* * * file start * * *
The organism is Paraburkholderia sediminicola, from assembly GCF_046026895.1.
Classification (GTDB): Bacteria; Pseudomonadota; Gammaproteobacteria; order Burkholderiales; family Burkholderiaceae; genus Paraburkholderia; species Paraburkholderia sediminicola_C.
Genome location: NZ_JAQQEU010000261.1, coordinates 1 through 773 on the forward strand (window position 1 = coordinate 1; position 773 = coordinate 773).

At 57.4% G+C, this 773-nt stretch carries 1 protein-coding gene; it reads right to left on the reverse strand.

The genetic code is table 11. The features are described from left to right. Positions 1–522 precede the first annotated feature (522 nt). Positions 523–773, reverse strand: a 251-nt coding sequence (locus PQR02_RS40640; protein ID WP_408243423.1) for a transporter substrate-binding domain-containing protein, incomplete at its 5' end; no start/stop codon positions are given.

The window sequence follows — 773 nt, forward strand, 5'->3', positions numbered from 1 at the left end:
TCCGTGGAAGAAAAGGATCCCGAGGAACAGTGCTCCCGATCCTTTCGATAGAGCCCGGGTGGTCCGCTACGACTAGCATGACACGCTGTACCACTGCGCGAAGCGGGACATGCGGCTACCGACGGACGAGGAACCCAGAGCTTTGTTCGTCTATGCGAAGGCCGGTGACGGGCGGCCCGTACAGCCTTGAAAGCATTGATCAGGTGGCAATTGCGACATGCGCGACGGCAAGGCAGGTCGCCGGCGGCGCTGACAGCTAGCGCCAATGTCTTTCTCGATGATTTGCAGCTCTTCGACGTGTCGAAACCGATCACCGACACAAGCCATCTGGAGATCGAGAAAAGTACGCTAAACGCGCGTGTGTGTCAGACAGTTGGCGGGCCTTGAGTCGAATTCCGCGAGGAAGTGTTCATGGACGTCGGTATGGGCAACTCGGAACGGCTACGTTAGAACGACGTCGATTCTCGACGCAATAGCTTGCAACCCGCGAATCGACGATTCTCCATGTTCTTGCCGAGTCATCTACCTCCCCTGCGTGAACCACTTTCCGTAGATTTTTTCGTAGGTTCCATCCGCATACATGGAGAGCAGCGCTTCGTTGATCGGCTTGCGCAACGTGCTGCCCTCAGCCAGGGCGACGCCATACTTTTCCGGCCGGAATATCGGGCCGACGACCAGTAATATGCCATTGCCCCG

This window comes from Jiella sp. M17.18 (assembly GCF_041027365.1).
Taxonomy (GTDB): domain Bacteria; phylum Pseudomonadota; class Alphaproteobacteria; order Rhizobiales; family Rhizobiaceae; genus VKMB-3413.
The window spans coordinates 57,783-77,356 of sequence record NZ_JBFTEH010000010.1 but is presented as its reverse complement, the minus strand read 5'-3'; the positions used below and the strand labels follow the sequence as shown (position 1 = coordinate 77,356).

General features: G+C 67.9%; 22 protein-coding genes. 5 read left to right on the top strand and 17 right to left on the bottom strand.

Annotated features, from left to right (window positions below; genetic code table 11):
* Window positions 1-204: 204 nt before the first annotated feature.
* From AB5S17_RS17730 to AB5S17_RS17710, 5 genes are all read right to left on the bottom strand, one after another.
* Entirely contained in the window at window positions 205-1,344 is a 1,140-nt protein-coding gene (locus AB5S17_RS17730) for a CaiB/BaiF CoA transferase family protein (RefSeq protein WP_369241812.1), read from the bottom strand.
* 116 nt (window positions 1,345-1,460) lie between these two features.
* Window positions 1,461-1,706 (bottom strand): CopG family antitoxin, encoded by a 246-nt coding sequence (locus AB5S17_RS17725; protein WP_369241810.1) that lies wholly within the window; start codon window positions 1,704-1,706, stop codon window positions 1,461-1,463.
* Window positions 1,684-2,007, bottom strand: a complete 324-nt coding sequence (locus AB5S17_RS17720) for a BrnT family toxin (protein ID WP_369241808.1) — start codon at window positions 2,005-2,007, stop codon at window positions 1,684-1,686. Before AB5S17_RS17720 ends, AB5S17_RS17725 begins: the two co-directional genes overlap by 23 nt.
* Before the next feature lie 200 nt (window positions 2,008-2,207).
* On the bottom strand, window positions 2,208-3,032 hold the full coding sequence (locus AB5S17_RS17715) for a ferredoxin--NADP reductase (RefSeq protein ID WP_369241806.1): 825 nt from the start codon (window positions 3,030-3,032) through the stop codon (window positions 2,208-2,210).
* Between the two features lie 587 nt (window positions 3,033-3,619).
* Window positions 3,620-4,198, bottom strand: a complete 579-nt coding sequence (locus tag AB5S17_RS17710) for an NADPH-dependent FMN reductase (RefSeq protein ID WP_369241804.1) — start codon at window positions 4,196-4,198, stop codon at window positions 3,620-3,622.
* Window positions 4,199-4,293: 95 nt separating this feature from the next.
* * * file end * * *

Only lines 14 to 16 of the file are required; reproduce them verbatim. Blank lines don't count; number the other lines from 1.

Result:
* From AB5S17_RS17730 to AB5S17_RS17710, 5 genes are all read right to left on the bottom strand, one after another.
* Entirely contained in the window at window positions 205-1,344 is a 1,140-nt protein-coding gene (locus AB5S17_RS17730) for a CaiB/BaiF CoA transferase family protein (RefSeq protein WP_369241812.1), read from the bottom strand.
* 116 nt (window positions 1,345-1,460) lie between these two features.